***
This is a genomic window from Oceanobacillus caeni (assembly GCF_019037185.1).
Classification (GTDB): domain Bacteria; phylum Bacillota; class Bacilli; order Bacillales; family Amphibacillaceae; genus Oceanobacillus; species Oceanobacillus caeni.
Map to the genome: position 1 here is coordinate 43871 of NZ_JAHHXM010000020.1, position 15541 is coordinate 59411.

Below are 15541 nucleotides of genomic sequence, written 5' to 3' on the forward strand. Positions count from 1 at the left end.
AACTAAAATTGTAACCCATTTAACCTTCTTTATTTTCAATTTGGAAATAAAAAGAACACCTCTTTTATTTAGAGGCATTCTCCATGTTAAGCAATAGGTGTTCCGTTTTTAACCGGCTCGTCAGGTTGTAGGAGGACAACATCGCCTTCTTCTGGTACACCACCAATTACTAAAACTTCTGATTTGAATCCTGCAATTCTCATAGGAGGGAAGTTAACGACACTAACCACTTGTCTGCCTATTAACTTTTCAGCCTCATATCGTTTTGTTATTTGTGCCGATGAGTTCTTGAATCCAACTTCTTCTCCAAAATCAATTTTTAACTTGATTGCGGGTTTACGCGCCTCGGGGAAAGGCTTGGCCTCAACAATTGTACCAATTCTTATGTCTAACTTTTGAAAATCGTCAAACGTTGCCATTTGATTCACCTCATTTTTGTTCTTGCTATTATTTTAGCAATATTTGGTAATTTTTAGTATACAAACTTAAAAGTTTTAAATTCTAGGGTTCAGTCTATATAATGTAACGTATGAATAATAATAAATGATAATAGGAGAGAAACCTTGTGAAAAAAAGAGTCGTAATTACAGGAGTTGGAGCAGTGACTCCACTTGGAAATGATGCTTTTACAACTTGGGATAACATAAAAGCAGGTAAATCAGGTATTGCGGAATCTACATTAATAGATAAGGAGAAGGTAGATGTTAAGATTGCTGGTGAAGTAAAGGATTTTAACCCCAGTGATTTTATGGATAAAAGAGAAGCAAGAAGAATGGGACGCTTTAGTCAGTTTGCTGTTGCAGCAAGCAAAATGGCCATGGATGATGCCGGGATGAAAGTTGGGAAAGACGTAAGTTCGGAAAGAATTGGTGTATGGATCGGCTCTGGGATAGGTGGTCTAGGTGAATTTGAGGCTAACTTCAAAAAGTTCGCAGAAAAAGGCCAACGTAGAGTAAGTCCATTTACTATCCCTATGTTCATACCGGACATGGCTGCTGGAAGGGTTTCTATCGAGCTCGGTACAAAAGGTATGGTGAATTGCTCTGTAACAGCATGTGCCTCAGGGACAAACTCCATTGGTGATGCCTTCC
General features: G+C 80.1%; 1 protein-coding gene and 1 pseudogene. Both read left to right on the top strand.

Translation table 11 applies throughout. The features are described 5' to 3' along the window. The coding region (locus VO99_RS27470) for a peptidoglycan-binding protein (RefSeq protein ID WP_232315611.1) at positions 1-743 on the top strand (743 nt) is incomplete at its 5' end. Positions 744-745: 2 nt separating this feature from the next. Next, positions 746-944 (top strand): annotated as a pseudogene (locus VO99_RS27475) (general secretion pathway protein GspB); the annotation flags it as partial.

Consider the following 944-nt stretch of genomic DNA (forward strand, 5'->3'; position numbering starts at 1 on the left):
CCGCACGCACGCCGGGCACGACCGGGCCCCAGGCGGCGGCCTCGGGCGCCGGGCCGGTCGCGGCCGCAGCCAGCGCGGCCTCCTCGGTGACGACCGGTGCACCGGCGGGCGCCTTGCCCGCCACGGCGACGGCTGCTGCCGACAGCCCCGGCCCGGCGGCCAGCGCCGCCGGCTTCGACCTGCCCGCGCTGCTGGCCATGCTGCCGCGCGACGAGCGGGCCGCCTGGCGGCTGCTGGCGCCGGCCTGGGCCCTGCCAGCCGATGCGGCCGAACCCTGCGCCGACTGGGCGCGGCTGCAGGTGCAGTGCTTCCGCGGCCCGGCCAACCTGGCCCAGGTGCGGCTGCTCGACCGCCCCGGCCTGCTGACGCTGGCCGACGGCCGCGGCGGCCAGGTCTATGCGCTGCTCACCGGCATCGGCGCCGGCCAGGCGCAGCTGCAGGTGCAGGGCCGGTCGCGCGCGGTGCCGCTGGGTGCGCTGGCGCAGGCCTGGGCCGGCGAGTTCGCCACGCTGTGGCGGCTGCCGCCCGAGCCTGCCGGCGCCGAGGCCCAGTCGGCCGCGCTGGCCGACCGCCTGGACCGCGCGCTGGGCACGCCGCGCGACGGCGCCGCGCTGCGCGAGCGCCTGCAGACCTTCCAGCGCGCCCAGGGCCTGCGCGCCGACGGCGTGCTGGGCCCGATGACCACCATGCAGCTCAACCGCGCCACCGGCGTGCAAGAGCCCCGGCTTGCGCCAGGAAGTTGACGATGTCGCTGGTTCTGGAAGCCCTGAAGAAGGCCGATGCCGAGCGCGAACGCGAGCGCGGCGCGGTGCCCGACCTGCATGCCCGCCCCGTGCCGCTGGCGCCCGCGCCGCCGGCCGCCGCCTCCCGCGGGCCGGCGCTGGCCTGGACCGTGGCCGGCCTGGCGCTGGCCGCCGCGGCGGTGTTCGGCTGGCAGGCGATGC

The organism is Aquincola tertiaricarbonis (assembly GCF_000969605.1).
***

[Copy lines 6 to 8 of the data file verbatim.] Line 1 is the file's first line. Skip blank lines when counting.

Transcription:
General features: G+C 80.1%; 1 protein-coding gene and 1 pseudogene. Both read left to right on the top strand.

Translation table 11 applies throughout. The features are described 5' to 3' along the window. The coding region (locus VO99_RS27470) for a peptidoglycan-binding protein (RefSeq protein ID WP_232315611.1) at positions 1-743 on the top strand (743 nt) is incomplete at its 5' end. Positions 744-745: 2 nt separating this feature from the next. Next, positions 746-944 (top strand): annotated as a pseudogene (locus VO99_RS27475) (general secretion pathway protein GspB); the annotation flags it as partial.

Consider the following 944-nt stretch of genomic DNA (forward strand, 5'->3'; position numbering starts at 1 on the left):